Calm Before The Storm

Audrey Fraizer

Audrey Fraizer

Blast From The Past
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A familiar phrase describing peace and serenity—emotional control of a situation—before something unsettling tips the scales. In the emergency services world, the storms between the calm are many. The lull can take a sharp turn from difficulty
breathing to full-on sudden cardiac arrest, or a vehicle plunging off the road when the driver skids across a patch of black ice.

For example, a soon-to-be mom on her way to the hospital is experiencing this calm without realizing it. She is the passenger. It’s late evening. The father is driving and thumping the steering wheel in tune with a song playing over the radio. Unexpectedly, she goes into hard labor. The calm passes. The storm approaches. The baby is not going to wait.

A call to 911 from the roadside spreads the storm across the wires to an EMD. The caller is anxious, his voice loud. The mother’s voice is frantic, high-pitched. Her breathing is hard. This is an emergency. A baby is delivering in the front seat of their car.

No call is ever the same, but the EMD is ready to assist in the best way possible given any situation. She determines the location, on-scene phone number, and the medical emergency. She is polite but direct.

EMD—Okay. And she's in labor?
Caller—(shouting into the phone) Her water broke, and she’s complaining of contractions. This baby’s coming. We need an ambulance.
EMD—All right. I understand. You have done very well by calling 911. I am listening and ready to help. What is your name?
Caller—(sounding highly agitated) What? My name? Frank.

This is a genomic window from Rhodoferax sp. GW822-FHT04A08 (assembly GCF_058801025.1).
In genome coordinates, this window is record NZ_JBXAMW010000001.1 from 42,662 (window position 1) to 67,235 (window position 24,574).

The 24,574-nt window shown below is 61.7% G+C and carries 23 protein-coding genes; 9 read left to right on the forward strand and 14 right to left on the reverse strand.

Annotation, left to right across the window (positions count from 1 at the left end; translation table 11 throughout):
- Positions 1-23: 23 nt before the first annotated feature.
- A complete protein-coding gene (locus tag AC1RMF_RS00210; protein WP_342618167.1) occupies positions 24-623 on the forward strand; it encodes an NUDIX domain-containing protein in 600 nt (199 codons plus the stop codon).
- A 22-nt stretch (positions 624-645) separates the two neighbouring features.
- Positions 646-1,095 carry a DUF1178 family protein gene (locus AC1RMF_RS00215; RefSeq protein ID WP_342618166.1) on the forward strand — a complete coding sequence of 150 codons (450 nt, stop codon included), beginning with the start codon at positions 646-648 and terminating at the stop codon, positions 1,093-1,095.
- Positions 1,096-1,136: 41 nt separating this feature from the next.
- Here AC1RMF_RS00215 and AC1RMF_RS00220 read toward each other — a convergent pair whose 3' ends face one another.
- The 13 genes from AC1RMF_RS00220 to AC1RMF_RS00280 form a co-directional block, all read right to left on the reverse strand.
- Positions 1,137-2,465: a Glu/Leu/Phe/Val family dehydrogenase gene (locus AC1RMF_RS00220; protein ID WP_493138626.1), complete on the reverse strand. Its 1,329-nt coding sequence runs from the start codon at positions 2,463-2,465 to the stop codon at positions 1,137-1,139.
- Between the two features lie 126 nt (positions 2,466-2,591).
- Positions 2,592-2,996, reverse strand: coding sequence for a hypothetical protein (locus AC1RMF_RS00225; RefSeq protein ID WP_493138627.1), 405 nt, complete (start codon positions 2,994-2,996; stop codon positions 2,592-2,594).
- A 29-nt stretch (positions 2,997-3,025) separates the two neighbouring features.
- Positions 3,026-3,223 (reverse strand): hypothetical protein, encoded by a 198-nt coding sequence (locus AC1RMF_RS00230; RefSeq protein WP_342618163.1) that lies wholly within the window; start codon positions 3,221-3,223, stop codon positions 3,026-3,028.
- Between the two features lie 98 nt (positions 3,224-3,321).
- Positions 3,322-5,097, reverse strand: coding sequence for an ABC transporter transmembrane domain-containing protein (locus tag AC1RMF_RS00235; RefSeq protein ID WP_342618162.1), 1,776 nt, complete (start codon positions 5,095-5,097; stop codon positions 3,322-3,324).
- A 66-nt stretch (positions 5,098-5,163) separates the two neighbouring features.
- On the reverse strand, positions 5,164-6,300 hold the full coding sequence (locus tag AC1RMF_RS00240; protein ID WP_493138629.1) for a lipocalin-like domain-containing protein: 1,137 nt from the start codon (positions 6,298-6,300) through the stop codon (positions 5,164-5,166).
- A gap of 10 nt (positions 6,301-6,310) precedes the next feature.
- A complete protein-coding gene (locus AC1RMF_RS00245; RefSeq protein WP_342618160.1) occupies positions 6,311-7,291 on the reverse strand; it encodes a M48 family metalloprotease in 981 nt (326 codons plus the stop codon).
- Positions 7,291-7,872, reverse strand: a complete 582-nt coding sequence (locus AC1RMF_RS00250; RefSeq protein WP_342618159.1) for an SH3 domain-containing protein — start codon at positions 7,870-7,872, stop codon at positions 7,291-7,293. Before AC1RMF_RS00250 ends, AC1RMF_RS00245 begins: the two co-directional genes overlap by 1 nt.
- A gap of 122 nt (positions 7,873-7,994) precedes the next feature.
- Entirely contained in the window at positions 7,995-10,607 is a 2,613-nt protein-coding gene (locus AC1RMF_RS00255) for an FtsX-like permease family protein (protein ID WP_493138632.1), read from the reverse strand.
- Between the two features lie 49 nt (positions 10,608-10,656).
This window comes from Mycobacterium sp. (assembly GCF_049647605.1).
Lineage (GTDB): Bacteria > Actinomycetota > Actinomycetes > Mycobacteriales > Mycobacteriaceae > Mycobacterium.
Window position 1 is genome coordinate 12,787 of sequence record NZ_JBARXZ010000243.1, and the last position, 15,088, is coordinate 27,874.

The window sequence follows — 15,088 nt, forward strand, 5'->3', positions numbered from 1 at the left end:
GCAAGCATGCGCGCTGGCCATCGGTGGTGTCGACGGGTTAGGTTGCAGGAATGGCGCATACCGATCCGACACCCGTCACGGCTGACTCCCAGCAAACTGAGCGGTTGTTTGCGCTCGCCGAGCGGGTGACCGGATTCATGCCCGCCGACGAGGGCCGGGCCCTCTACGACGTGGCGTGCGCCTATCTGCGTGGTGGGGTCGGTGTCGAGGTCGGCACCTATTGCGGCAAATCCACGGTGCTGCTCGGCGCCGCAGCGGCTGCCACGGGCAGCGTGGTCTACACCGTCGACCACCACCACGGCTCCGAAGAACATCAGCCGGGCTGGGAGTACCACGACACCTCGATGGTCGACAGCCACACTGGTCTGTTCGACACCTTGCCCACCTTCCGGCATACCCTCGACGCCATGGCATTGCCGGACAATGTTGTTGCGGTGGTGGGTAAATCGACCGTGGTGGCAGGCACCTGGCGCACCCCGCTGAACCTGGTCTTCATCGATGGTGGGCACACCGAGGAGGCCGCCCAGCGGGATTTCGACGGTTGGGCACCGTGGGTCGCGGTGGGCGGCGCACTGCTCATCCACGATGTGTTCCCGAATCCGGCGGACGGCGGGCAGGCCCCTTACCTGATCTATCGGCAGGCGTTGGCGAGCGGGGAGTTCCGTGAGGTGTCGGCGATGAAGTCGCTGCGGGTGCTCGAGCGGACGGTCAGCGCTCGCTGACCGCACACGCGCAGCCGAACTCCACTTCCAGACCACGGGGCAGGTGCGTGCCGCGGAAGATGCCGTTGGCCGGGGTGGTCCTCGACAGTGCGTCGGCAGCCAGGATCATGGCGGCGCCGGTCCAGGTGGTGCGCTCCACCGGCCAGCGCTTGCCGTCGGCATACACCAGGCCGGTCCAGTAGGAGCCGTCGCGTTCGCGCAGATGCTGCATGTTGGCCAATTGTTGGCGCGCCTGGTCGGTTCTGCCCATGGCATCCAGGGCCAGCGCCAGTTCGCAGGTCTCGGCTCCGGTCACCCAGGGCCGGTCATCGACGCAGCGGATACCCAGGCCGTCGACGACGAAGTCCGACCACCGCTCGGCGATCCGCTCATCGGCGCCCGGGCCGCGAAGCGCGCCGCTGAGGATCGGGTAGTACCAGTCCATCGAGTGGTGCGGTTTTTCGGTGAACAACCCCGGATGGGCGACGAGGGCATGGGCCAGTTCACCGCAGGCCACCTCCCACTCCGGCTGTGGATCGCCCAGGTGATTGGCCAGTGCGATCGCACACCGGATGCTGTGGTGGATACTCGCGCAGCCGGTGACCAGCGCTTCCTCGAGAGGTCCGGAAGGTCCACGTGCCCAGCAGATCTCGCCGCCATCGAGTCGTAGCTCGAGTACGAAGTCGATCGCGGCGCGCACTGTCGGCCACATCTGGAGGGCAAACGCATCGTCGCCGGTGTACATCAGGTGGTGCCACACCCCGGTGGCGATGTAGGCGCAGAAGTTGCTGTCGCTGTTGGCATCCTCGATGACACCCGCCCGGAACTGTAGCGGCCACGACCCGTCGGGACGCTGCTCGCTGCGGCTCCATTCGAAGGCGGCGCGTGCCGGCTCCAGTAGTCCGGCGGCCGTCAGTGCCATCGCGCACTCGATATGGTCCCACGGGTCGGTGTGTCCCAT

EMD—Thank you, Frank. Okay, how many weeks pregnant is she?
Caller—I don't know. (The mother holds up two fingers. She's two weeks overdue.)
EMD—The baby's not out yet, Frank?
Caller—No. Wait. Honey? (He pauses) She feels the baby’s head. Where is the ambulance?
EMD—Until the ambulance arrives, we can do this together. I need you to stay calm and listen carefully.

Using MPDS® Protocol 24 (Pregnancy/Childbirth/Miscarriage), the EMD codes the case 24-D-2: Head visible/out, and immediately sends it to the dispatcher. The EMD reassures the caller and, using ProQA®, provides exact childbirth and delivery PAIs. The EMD tells the caller how to position mom and prepare her for delivery.

Caller—I can’t do this. Is the ambulance close?
EMD—You can do this, Frank. It’s like I’m right here. I will tell you exactly what to do.

The caller follows PAIs. The baby delivers. The EMD hears the baby’s first cry in the background. The caller uses his shoelace to tie off the umbilical cord. He wraps the baby in a flannel travel blanket and places the baby on the mother’s chest. The EMD disconnects at the sound of the paramedic talking at the car door.

As stated in the accompanying article, it is very important for the EMD to “reach out” to the caller and give sincere understanding to their situation. Yes, this is an emergency. The EMD is with them, every step of the way, providing instructions and encouragement. She attempts a personal connection ("What is your name?"), reassures the caller ("You can do this,"), and provides the appropriate PAIs in a caring fashion.

The assistance is the highest quality possible before help arrives on scene. The caller might forget the song playing over the car’s radio that evening, but he will certainly remember the calm an EMD brought to his storm.